Catholic processions are sacred public processions by people in public places led by a bishop, priest, deacon, religious or lay person, with some or all of the following: the Blessed Sacrament; sacred images; banners and statues. A cross bearer leads the procession followed by the Blessed Sacrament, if present, and then the other sacred objects which are followed by clergy who must be properly attired. The men should be separate from the women, and the laity separate from the clergy, although this rubric is seldom followed and more often men and women are mixed in the procession.
 
All who march in the procession should be praying. It is difficult for a large procession to pray in unison and the prayers and/or singing should be organized in advance by the leaders. The Rosary can be prayed and the Litanies of the Sacred Heart, of the Divine Mercy, of the Saints or of Loreto  can be prayed or sung with their respective simple responses, “Have mercy on us”, “I trust in you” or “Pray for us.” To maintain voices in unison there should be section leaders processing outside of the other processors by sections. It may be necessary to use megaphones. Suitable arrangements should be made with public authorities and local law enforcement officials for parade permits and for the safety of the participants.
 
The purpose of Catholic processions is to arouse the faithful's devotion, to commemorate God's benefits to man and to thank Him for them, to peacefully protest evil and to call upon God for further assistance. That is why they ought to be celebrated in a truly religious manner. Decorum and reverence must prevail. The procession should be orderly and dignified, not like a barbarian army. We are soldiers of Christ.
 
If possible, incorporate in your processions religious organizations and associations to process as groups in their uniforms, or distinctive attire, if any, such as the Knights of Columbus, the Catholic Daughters of America, etc. There should be no arguing with hecklers or others and no shouting, but a simple, prayerful witness to the love and mercy of God.

Processions give public witness of our faith that Jesus Christ, through the intercession and mediation of Our Lady, will bring the victory over our Culture of Death and bring us to a Culture of Life and a Civilization of Love, for which St. John Paul II often prayed.
 
Catholic processions are a form of popular piety and devotion among the faithful. (Catechism of the Catholic Church 1674). These processions extend the liturgical life of the Church, but do not replace it, and should be drawn up to lead them to it. (Catechism of the Catholic Church 1675). So it is good that a Catholic procession conclude with the celebration of Mass.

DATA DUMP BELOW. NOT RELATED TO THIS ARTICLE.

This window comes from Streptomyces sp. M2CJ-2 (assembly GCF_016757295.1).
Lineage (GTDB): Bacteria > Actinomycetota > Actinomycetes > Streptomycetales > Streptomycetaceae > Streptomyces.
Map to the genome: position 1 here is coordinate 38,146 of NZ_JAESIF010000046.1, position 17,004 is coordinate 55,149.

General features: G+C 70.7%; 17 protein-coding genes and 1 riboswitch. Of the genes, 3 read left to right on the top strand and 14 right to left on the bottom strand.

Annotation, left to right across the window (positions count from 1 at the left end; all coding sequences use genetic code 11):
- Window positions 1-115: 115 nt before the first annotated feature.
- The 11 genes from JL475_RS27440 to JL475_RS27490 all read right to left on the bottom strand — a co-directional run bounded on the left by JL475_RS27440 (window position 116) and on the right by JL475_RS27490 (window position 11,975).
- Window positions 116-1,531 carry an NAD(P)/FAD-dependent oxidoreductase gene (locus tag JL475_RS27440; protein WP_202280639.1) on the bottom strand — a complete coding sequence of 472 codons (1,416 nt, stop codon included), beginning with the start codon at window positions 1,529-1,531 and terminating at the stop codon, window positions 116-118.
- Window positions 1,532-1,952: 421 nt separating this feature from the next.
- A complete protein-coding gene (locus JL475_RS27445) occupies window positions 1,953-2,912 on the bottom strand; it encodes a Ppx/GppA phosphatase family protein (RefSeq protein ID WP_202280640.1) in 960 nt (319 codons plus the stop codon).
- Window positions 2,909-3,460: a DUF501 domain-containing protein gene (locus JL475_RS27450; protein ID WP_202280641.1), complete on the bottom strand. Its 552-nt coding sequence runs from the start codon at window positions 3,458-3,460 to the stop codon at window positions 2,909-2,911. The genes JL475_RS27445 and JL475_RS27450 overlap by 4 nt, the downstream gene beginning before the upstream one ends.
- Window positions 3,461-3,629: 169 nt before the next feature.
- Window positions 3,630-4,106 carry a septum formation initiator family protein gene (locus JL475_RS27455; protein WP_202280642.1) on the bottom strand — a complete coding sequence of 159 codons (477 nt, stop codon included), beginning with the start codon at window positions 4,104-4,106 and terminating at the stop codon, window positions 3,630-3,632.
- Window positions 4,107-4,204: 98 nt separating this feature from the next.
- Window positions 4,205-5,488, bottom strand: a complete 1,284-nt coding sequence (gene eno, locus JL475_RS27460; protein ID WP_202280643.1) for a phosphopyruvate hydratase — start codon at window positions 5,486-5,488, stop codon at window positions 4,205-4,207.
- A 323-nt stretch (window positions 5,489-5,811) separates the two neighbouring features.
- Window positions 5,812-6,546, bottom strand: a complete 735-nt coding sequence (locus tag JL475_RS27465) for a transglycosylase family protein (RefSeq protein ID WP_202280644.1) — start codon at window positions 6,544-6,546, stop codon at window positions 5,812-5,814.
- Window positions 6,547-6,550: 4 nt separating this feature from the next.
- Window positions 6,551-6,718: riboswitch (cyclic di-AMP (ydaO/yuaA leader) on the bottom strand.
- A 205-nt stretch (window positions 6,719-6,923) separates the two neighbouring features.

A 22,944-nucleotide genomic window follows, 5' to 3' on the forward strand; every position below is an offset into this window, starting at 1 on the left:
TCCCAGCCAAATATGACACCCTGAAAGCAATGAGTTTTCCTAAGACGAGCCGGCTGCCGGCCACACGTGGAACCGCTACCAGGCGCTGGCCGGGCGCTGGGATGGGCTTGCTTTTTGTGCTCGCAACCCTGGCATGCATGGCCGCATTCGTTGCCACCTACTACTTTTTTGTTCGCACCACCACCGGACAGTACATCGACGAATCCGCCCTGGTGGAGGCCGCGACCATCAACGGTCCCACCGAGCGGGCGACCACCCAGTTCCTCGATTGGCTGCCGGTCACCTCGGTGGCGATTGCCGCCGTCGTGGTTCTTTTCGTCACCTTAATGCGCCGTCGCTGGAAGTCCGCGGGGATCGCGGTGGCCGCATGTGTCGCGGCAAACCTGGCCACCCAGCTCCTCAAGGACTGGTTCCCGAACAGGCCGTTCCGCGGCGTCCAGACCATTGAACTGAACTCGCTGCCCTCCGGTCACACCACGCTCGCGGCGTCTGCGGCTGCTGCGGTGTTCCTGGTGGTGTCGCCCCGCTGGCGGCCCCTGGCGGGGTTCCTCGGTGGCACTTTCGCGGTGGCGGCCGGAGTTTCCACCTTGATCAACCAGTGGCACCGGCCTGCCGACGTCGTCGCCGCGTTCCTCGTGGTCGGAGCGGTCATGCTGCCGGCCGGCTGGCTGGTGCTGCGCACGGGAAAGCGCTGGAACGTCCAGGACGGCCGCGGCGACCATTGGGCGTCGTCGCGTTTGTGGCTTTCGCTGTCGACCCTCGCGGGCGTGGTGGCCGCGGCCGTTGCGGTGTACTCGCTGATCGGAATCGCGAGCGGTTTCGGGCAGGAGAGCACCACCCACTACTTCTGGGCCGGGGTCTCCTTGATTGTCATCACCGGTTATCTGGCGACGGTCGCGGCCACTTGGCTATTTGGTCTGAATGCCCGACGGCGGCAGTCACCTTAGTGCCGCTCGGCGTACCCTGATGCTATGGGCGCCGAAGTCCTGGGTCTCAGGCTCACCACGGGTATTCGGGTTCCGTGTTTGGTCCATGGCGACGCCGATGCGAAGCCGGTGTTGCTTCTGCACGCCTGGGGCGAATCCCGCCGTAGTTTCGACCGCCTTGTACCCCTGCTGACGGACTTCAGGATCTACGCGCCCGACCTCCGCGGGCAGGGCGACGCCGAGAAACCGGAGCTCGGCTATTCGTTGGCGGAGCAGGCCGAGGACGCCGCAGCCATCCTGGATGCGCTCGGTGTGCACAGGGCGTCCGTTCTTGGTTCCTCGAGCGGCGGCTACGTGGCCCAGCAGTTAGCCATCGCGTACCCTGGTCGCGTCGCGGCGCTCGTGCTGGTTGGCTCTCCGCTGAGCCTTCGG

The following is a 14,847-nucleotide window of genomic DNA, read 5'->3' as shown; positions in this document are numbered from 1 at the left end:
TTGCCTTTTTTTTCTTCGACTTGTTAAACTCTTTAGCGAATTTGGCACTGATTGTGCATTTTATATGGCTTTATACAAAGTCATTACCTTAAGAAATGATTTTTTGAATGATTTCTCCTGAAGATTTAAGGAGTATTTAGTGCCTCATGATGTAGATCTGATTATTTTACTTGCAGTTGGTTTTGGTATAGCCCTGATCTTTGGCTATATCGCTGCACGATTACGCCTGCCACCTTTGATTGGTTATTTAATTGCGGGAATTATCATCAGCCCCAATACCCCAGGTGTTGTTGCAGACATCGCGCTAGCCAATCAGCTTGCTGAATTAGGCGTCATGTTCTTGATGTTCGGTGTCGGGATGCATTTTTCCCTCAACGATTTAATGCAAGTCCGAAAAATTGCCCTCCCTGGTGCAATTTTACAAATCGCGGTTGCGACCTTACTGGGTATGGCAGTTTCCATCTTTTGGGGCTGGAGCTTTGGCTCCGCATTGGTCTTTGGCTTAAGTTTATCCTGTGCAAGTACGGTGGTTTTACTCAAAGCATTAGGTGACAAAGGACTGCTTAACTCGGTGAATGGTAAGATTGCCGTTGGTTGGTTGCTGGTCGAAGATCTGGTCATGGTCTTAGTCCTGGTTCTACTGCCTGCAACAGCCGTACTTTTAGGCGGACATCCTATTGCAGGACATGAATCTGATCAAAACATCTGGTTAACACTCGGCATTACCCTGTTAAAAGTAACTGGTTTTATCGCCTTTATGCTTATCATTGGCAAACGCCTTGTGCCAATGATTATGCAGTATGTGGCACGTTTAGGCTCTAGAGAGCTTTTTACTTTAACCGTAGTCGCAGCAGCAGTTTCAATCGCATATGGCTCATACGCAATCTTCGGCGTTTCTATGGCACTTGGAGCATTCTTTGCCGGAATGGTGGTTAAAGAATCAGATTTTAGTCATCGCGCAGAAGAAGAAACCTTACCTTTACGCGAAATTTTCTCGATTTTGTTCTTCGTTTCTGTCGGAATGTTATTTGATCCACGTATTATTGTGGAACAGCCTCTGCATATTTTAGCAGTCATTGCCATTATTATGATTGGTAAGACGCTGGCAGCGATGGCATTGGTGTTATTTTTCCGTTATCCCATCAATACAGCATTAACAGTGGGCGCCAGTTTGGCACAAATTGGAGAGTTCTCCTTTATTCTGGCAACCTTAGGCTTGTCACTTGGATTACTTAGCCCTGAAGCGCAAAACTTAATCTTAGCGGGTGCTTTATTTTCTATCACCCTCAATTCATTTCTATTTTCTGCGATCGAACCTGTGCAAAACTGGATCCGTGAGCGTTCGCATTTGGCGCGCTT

Laypeople who would like to organize a procession should contact their pastor for permission to do so. You should also ask him to participate with the Blessed Sacrament and that he request the Bishop to participate as well.
 
If he gives you permission, but declines to participate and to request the Bishop, you could request the Bishop yourselves or request your deacon to lead with your pastor’s consent and, if they decline, you may do it yourselves, even if you have no one’s permission. Laypersons do not need the permission of clergy or religious to have a simple lay procession with sacred images.
 
The instructions in this article should be read by a leader before the beginning of the procession. The mission should be explained and any special rules or instructions should be announced. Try to keep everything as simple as possible.
 
Kinds of Processions
 
Best: Procession led by a Bishop with the Blessed Sacrament and other sacred objects from a church to Planned Parenthood, or another abortion center, pornographic center or other center of evil, or, if none, loop back to the church for celebration of Mass. Those who are unable to join the procession may remain in the church interceding for the purpose of the procession until the processors return for the celebration of Mass.
 
Better: Procession led by a priest or deacon with the Blessed Sacrament and other sacred objects, same route, ending in Mass.
 
Good: Procession led by a deacon without the Blessed Sacrament, but with other sacred objects, same route, ending in a Holy Hour.
 
Fair: Procession led by a religious or a layperson without the Blessed Sacrament, but with other sacred objects, same route, ending in a Holy Hour.
 
The Order of Processors for Eucharistic Processions:

• Crossbearer, accompanied by candlebearers
• Clergy wearing copes or vestments for Mass
• Deacon of the Mass
• Censer bearer with burning incense
• Priest or Bishop carrying the Blessed Sacrament [walking under a canopy if it is used] and accompanied
   by torchbearers
• The people [carrying lighted candles]
 
Additionally:

• Suitable banners
• Musical instruments
 

Please click here to learn how to host a Visitation with the Missionary Image of Our Lady of Guadalupe or our other images of Jesus King of All Nations, the Divine Mercy and Our Lady of America. Then contact us to host a Visitation and/or to arrange for processions and Holy Hours with these images.

Please sign the Petition here to request the United States Bishops to honor the request of Our Lady of America to have her statue solemnly processed and displayed in the Basilica of the National Shrine of the Immaculate Conception, as a safeguard for our country, as she promised.

Please click here to see more procession photos.

 


Authorities:
 
Roman ritual:
http://www.sanctamissa.org/en/resources/books-1962/rituale-romanum/55-processions-general-rules.html
 
Diocese of Springfield, Illinois and United States’ Bishops guidelines: 
http://www.dio.org/uploads/files/Worship/Rites_to_Use/Eucharistic_Processions_Guide.pdf